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A focus on the formative

Updated: 2024-03-04 08:08 ( China Daily Global )
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Two pottery figurines against the backdrop of a multimedia device, which illustrates the transformation of Chinese characters. [PHOTO BY ZOU HONG/CHINA DAILY]

The new museum is located in Xixian New Area neighboring the ruins of the central palace area of ancient Xianyang, the capital of the Qin Dynasty, and the location of the mausoleums of Western Han (206 BC-AD 24) emperors.

"In some way, the buildings are the biggest exhibits," Ren says.

There are seven buildings in all, laid out in the shape of the Big Dipper. This is a representation of xiangtian fadi, the traditional practice of making a city layout, according to celestial positions, Ren says.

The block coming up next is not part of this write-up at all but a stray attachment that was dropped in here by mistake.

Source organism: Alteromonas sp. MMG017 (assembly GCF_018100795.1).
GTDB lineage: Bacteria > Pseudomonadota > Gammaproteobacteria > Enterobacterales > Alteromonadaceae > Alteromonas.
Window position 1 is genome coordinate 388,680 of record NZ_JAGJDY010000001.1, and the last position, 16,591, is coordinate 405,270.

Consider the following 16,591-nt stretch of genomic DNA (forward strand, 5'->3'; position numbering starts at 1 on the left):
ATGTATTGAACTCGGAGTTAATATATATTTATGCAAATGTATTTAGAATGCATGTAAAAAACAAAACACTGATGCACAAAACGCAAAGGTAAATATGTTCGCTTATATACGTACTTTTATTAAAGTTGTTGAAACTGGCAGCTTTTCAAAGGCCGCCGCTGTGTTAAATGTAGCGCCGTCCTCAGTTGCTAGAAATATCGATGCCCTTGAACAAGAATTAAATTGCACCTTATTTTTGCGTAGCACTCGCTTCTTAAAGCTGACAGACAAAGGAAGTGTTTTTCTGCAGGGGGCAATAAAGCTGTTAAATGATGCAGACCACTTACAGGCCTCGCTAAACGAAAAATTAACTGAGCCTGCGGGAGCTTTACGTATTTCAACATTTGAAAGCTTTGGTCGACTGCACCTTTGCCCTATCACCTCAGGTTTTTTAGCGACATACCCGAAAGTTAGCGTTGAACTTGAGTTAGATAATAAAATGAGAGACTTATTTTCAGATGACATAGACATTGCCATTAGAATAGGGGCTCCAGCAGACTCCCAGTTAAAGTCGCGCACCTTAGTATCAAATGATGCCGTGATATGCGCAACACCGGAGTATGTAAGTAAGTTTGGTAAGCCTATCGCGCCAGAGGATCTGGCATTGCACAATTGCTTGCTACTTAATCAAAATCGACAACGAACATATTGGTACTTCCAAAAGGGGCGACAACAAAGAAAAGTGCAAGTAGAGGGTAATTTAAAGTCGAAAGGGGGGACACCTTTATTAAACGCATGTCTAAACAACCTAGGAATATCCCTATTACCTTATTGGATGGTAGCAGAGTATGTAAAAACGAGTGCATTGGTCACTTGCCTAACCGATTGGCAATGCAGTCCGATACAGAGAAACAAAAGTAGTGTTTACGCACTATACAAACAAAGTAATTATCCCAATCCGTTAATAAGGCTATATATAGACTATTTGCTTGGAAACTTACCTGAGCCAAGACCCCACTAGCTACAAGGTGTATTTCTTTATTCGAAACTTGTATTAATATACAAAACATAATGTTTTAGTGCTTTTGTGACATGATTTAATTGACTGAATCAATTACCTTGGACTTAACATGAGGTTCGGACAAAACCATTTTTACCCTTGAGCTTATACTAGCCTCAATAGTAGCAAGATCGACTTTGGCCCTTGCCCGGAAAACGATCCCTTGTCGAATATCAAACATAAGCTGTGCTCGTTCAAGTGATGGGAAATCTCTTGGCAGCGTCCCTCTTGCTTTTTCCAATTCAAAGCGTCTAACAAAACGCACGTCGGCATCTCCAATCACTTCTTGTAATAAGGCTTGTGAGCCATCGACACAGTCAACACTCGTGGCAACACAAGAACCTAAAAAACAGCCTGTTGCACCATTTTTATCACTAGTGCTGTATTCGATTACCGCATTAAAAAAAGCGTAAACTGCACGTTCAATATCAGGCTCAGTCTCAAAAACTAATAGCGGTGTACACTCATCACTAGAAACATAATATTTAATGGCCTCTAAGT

"During the time of Qinshihuang (China's first emperor), Xianyang was laid out according to the positions of the stars. By the time it was completed, the city extended along both the north and south sides of the Weihe River, and the river was seen as a representation of the Milky Way. Zhang Jinqiu designed the museum based on the same idea," Ren continues.

The buildings are connected by overhead corridors, much as they would have been in ancient times, but these corridors are made of glass curtain walls and provide good views of the outside. This, Ren says, is a combination of the old and new.

During the Qin and Han eras, the imperial family had royal gardens where they could hunt and appreciate landscapes. For example, Western Han poet and musician Sima Xiangru described the views and animals in one large royal garden, the Shanglin Garden. The museum has re-created some of those views.

"The overall design is imbued with deep meaning and a sense of romance. The beautiful architecture faithfully reproduces ancient literary depictions, and allows people to experience the beauty described in literary works for themselves," Ren says.

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